The Metropolitans Reviews

UPDATE TIME: 2018-09-30 
Review Score: 5 out of 5 star From 6 user ratings

"This book would be great for fourth, fifth, or even sixth-grade students. Especially students who have an affinity for WWII history and King Arthur. Because of this very narrow niche, I had a difficult time getting into this book. While timely appropriate, I found the writing a little goofy. Then again, this could just be attributed to the fact that it is a solid middle-grade book.

"Gee, Doc," Madge said. "If you and Miss Lake were there when this all began, couldn't you have just cut to the chase and told us the dope straight out?"

Overall, while not for me, I fully understand that it could be a cute book for a student. The characters are real swell. The plot moves. The conflict is easily identifiable.
" said.

"This books includes a strong, female protaganist entwined with mystery, action, legends, and World War II. Four teenagers gather at the Metropolitan Museum of Art the day Japan bombs Pearl Harbor. The curator of the museum wants the teenagers to track down the hidden pages of an ancient book of legends that is somewhere in the museum. Apparently, the legends hold the key to prevent a second attack in America. This book is filled with action and may appeal to readers who enjoy history mixed with myth." said.

"This is a great piece of magical realism for the YA crowd...although pitched at grades 5-8, we listened to it as an audiobook (very well done, BTW) for a long car trip and it was a big hit with all ages. Clever and keeps you guessing. Joe was one of the most interesting characters I have come across in YA lit. Finally, I loved the character development themes...there is so much here that is wise and thoughtful and NOT preachy about vice and virtue. Great family conversation fodder ("what would YOU have done...?")" said.

"On the day Pearl Harbor is bombed, four unusually diverse kids meet at the Metropolitan Museum of Art just in time to see a wraith in a trench coat steal the last page of a rare Arthurian manuscript. They are not particularly successful in stopping that crime, but there is a greater one to come: a Nazi attack on New York that can only be halted by solving riddles to find the rest of the book. As the quartet races around the museum, they become enmeshed in the manuscript's peculiar magic. The adventures seems rushed, especially their instant tight bond." said.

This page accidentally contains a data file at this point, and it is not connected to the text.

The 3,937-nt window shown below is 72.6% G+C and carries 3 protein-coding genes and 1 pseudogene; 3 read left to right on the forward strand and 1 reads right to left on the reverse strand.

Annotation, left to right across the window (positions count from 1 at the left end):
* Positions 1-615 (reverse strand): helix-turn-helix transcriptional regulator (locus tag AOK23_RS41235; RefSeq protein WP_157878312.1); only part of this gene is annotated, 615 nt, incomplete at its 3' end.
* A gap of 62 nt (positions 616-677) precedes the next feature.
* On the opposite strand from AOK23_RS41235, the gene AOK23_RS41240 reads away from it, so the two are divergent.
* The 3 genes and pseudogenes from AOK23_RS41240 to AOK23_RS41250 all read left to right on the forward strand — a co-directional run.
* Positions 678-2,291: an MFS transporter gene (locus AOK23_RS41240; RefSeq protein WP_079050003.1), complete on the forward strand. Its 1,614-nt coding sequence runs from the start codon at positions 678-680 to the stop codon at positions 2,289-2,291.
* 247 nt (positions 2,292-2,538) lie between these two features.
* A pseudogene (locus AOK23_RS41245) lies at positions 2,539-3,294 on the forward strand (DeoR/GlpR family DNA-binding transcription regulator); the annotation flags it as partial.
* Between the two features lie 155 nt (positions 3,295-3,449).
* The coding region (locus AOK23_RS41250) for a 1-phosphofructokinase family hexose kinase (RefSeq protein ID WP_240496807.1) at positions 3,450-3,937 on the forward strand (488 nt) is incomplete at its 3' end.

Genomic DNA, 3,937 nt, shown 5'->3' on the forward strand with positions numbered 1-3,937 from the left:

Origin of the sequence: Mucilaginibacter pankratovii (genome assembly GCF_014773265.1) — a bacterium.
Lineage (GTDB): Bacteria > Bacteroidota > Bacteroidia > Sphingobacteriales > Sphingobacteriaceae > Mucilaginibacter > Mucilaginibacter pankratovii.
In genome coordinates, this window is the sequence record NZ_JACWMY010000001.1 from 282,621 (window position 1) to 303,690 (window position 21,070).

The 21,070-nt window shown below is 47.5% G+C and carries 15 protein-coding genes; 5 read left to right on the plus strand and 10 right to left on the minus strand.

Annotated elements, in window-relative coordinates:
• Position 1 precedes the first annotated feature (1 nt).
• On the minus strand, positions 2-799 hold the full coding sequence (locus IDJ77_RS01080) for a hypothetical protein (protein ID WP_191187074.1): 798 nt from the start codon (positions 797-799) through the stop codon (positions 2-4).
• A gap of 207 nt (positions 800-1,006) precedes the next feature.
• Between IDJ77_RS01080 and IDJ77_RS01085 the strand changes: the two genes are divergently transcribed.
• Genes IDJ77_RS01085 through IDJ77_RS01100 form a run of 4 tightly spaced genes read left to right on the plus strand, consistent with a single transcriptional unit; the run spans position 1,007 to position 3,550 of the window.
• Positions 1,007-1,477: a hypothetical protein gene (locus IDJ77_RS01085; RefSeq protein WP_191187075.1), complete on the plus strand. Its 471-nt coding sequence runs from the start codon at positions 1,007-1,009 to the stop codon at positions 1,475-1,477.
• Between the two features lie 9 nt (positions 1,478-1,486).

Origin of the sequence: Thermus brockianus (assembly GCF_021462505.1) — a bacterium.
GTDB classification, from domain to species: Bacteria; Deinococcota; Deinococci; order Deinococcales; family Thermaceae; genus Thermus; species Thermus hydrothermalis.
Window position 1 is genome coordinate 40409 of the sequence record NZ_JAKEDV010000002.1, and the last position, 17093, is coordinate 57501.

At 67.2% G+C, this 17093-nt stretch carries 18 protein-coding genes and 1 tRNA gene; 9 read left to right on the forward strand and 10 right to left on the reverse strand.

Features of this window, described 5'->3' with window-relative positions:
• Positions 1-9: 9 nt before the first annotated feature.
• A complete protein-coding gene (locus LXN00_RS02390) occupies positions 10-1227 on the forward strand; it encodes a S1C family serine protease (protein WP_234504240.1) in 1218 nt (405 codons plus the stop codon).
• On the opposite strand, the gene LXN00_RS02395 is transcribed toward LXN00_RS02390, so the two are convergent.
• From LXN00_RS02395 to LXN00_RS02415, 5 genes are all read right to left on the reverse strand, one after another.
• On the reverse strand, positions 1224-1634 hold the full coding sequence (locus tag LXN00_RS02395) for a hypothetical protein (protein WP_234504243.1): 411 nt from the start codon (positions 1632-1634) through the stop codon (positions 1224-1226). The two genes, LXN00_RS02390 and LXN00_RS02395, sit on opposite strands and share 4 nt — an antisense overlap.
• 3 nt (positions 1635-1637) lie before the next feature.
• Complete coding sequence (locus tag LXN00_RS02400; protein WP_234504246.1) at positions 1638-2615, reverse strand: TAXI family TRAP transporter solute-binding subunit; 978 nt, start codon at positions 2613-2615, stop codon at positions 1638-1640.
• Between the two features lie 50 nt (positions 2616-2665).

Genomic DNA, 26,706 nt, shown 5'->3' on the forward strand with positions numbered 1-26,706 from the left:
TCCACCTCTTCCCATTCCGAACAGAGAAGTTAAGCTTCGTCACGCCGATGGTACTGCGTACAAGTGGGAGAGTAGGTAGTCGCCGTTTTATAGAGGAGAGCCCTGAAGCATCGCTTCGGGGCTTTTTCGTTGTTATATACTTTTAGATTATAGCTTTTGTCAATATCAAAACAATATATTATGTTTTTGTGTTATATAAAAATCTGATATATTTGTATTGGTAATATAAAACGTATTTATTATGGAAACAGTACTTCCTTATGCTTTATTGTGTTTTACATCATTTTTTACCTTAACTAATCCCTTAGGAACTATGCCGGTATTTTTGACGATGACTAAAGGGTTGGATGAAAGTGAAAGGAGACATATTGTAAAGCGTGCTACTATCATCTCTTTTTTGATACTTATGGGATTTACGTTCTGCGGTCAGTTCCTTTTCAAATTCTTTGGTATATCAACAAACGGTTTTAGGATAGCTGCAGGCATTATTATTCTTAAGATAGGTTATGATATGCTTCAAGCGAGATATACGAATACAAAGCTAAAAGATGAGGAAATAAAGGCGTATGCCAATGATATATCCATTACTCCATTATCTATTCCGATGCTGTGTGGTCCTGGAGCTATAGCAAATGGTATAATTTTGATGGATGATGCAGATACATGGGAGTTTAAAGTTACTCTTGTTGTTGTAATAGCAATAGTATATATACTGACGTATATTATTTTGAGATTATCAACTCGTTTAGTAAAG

"Four kids in the 1940s from wildly different backgrounds, all experiencing some form of hardship in NYC, find each other at the Metropolitan Museum. They are drawn there because they are the children of a prophecy, so there is a bit of fantasy and puzzles and history and friendship involved here. The puzzle itself is complex, but it's not really a mystery story--they find the answers without too much deduction because of course, they are the ones who are supposed to solve the mystery so they have the right skills. Definitely a book for anyone enthralled by legends of Arthur or intricate novels with puzzles and fantasy." said.

"This was a pretty good middle grade quest adventure. It kept my attention and was suitably geared to its appropriate age range. I've seen a few reviews that dislike what they called "forced diversity" but we are talking about New York City. There aren't many places in the world that are as diverse, even in the 40s when this story is set, so I don't know what their problem is. The friendship of these four characters seemed no more implausible than the story premise, and that is what made me pick up the book and what will appeal to the intended audience. It's not supposed to be realistic; it's a QUEST FANTASY!" said.

"This book had some wonderful points. It was very historically accurate in terms of fashion, mannerisms, the mood during the war and everyday behavior and language. I liked the idea going in, of a King Arthur manuscript being the key to stopping the Nazis in the US. I also really enjoyed all the descriptions about the museum collections. I love books that take place in museums, or where a lot of the action happens in museums. However, overall, I just found it very dull. It would have moments of quick, amazing action punctuated by long chapters of boring bits. The uneven pace really put me off, I wished it had flowed better. The ending wasn't bad, not the best, or the worst book I have read. It was just OK." said.

" ARC from ALAI could believe the evil book and all of the fantasy, but not a Japanese-American girl, a Native American boy, and two other children running around during WWII. This was just really long, had small print-- just don't think it will do well with my fantasy readers. I'll have a few look at the ARC and see what they think.I really wanted to like it, since the author was a Latin teacher. There have been a lot of Arthurian tales lately. I liked Salerni's trilogy better. " said.

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